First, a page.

Get involved: send your pictures, video, news and views by texting TGNEWS to 80360 or you can email us Click here for details »
Final bid to save chemical plant
Workers walk through the Grangemouth oil refinery in Falkirk, Scotland, following a meeting where owners Ineos have decided to shut down the petrochemical side of the complex
Workers at a major petrochemicals site are expected to learn today whether last-ditch union proposals could salvage the plant.
Thousands of jobs are under threat after the shock decision to close the operation at Grangemouth in Scotland, following a dispute over pay and conditions.
Owner Ineos said it would appoint liquidators within the next few days after the workforce was split 50/50 on a survival plan for the loss-making site, which included accepting a pay freeze and the closure of the final salary pension scheme.
Unite said it had made fresh proposals in a "last-ditch" effort to save the plant, which members are planning to present to Ineos at a meeting today, according to reports.
The Scottish Government says it is not prepared to accept that closure is inevitable.
First Minister Alex Salmond said last night: "We strongly believe there is still room for negotiation between both parties. This is demonstrated by the fact that Unite have now put forward fresh proposals to the company.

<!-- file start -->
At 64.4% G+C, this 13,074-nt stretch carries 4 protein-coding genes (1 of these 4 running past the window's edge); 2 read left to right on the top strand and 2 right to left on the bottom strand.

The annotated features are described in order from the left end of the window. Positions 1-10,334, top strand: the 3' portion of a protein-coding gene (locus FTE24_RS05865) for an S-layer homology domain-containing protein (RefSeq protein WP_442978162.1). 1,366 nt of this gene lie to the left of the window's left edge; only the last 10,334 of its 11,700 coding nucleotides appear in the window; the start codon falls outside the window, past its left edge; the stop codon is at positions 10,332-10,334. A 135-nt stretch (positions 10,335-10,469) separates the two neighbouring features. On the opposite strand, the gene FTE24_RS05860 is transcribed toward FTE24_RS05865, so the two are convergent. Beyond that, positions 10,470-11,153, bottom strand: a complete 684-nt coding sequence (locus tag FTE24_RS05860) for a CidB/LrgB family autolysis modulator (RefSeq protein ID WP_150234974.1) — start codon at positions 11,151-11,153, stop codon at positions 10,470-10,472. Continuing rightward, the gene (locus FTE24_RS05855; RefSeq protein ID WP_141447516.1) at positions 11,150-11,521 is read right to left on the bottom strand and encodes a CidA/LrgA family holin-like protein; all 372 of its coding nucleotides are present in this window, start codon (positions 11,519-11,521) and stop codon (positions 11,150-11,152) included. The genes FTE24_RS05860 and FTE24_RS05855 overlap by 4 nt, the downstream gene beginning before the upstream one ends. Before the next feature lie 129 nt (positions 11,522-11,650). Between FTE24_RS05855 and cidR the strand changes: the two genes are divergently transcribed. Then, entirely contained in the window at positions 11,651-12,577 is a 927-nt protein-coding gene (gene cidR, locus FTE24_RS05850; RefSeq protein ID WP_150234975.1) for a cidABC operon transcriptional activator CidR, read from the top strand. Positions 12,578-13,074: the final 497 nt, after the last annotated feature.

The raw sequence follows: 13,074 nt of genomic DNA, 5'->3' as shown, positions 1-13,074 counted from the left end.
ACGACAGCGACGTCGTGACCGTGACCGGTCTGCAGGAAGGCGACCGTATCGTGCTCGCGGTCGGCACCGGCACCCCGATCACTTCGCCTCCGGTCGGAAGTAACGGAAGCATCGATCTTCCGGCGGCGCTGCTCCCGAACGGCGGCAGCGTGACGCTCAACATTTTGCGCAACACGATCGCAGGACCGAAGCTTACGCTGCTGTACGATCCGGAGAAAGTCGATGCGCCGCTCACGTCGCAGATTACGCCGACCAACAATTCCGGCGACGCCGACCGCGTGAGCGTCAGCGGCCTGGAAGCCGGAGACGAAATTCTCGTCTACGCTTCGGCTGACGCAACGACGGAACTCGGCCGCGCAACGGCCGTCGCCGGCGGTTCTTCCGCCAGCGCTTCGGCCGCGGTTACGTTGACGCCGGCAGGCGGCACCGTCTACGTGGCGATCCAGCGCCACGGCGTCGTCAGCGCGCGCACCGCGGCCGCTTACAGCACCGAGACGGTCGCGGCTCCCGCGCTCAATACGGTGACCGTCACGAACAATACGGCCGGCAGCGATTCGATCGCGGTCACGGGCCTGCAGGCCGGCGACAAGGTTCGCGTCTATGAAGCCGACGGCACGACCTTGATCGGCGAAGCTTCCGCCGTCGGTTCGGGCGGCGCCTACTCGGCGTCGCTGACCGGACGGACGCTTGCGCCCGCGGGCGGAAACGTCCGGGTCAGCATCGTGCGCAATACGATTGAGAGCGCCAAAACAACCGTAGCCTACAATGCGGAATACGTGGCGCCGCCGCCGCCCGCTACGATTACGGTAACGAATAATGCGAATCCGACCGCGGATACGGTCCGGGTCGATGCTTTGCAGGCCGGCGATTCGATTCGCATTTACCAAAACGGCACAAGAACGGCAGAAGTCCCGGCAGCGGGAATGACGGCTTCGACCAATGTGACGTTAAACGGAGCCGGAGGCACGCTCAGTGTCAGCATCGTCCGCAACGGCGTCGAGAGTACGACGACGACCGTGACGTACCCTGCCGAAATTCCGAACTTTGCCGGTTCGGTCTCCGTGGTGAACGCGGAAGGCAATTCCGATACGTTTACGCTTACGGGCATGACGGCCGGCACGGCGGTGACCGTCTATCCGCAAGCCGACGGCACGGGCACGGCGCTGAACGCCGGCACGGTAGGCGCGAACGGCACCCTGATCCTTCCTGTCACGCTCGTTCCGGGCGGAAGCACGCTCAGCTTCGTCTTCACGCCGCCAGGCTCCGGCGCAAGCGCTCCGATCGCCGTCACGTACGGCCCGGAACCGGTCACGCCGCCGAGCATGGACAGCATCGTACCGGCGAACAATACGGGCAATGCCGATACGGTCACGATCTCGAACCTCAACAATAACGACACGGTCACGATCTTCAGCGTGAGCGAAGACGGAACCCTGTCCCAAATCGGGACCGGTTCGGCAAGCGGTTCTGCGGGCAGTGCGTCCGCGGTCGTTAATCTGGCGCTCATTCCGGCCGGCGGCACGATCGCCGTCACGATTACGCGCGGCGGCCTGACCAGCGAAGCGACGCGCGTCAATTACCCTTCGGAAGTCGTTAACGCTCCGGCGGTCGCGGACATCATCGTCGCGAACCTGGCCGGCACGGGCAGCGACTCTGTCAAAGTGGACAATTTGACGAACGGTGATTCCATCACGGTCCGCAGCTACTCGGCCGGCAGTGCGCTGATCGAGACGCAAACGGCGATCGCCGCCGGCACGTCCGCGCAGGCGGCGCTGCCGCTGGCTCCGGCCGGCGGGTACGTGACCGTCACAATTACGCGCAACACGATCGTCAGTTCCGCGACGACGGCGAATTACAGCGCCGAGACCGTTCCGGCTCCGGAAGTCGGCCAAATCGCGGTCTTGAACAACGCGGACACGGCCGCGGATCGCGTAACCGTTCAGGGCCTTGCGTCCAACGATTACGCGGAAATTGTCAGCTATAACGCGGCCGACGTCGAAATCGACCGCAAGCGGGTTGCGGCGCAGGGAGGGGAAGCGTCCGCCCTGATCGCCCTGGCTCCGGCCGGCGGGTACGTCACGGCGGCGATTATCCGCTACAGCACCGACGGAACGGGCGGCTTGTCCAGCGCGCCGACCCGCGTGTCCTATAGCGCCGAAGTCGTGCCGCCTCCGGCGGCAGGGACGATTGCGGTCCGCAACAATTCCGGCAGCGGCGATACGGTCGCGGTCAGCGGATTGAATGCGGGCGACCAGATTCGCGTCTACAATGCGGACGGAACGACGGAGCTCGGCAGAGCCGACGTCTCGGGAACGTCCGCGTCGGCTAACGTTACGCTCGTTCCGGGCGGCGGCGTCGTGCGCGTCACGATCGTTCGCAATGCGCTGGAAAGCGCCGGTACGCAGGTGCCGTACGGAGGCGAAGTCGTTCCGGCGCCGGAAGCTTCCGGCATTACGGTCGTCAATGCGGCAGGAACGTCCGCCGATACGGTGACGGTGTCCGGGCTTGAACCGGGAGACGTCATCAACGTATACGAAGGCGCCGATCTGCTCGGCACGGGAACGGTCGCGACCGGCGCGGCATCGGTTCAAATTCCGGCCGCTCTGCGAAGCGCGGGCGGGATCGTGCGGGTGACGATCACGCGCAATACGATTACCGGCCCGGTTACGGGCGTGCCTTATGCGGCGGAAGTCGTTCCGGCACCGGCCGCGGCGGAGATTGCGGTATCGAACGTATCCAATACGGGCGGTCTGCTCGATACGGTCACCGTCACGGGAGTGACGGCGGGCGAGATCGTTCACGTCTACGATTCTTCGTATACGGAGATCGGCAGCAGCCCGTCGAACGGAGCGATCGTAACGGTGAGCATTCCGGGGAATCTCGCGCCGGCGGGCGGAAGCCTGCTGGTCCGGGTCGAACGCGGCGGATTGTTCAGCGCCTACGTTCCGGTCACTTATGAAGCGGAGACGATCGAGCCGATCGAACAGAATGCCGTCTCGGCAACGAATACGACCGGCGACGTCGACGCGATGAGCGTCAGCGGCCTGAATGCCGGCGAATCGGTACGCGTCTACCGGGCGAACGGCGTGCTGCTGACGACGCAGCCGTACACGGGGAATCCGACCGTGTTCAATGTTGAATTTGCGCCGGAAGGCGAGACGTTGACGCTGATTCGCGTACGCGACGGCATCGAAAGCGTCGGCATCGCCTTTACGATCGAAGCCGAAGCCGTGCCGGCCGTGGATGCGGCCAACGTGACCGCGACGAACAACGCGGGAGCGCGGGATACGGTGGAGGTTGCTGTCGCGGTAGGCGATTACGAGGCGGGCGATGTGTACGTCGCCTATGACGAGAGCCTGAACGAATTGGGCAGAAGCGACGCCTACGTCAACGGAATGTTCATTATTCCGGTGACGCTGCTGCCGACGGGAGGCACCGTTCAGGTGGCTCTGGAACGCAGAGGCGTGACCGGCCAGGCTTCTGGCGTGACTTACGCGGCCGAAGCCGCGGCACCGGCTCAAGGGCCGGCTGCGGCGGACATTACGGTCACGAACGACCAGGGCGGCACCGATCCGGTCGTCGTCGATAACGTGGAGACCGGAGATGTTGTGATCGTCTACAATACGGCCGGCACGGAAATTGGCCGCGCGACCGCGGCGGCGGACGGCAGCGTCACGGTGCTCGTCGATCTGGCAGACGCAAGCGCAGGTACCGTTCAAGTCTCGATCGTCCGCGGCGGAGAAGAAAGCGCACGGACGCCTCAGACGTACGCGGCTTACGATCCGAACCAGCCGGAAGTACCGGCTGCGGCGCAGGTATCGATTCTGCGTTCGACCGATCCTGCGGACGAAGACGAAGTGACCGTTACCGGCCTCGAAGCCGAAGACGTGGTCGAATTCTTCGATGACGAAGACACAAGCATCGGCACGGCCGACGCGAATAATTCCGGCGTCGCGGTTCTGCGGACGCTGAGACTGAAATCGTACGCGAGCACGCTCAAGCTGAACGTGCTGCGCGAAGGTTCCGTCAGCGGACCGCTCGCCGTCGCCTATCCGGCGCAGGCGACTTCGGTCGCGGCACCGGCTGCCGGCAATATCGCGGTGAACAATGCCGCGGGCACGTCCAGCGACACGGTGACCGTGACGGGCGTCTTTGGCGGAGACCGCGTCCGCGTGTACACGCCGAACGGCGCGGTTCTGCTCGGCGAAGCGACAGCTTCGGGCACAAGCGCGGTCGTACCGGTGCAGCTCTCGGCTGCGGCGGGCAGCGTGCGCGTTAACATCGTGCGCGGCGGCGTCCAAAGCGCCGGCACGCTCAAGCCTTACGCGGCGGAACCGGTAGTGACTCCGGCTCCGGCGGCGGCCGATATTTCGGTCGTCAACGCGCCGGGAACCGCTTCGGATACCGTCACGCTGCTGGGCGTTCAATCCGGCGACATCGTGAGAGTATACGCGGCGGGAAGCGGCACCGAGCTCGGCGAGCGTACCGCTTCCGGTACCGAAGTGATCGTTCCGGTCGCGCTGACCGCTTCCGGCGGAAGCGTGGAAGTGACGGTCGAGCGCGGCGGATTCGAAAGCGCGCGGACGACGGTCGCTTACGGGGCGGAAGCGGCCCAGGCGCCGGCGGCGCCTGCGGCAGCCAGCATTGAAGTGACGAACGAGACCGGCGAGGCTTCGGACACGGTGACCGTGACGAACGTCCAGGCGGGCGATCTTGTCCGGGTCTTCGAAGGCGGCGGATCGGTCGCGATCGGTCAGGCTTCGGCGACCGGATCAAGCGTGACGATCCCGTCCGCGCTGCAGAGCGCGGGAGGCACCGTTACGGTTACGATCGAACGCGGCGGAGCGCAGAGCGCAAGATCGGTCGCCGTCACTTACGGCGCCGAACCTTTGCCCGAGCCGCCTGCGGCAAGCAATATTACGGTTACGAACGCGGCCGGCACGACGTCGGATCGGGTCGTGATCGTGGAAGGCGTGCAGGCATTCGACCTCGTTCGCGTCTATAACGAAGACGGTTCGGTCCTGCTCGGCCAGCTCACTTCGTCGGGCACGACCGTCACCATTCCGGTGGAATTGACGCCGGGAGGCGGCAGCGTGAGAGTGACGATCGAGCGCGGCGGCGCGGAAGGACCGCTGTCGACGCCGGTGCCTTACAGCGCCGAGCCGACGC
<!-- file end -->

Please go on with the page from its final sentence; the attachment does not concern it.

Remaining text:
"We should give time for the proper consideration of this offer, especially given that we know an agreement between both sides was very close last week."
He told BBC 2's Newsnight: "I hope these (proposals) can be favourably considered because these do seem to me, at first sight at least, to address the cost issues which the company had brought forward."
Around 800 workers are employed on the site, with an estimated 2,000 working for contractors and other firms supplying the site with goods and services.
The adjoining oil refinery will remain open, but Ineos said it had not yet decided whether to restart production after the site was closed last week because of the dispute.
The company said the plant is losing £10 million a month but it was ready to invest £300 million in Grangemouth if workers agreed to the new terms and conditions.
Unite's Scottish secretary, Pat Rafferty, said workers were "devastated" by the announcement.
"We have made further proposals in a last-ditch effort to stave off these catastrophic job losses which we believe is tantamount to economic and industrial vandalism," he said.
Unite and Ineos have been embroiled in a bitter row for weeks, initially over the treatment of Unite convenor Stephen Deans, who was involved in the controversy over the selection of a Labour candidate in Falkirk, where he is chairman of the constituency party.
He was suspended, then reinstated, and is facing an internal investigation, which is due to report tomorrow.
The Scottish Government said it was looking into potential buyers for the site as a contingency.
A spokesman for the UK's Department for Business, Innovation and Skills said the business could still have a viable future.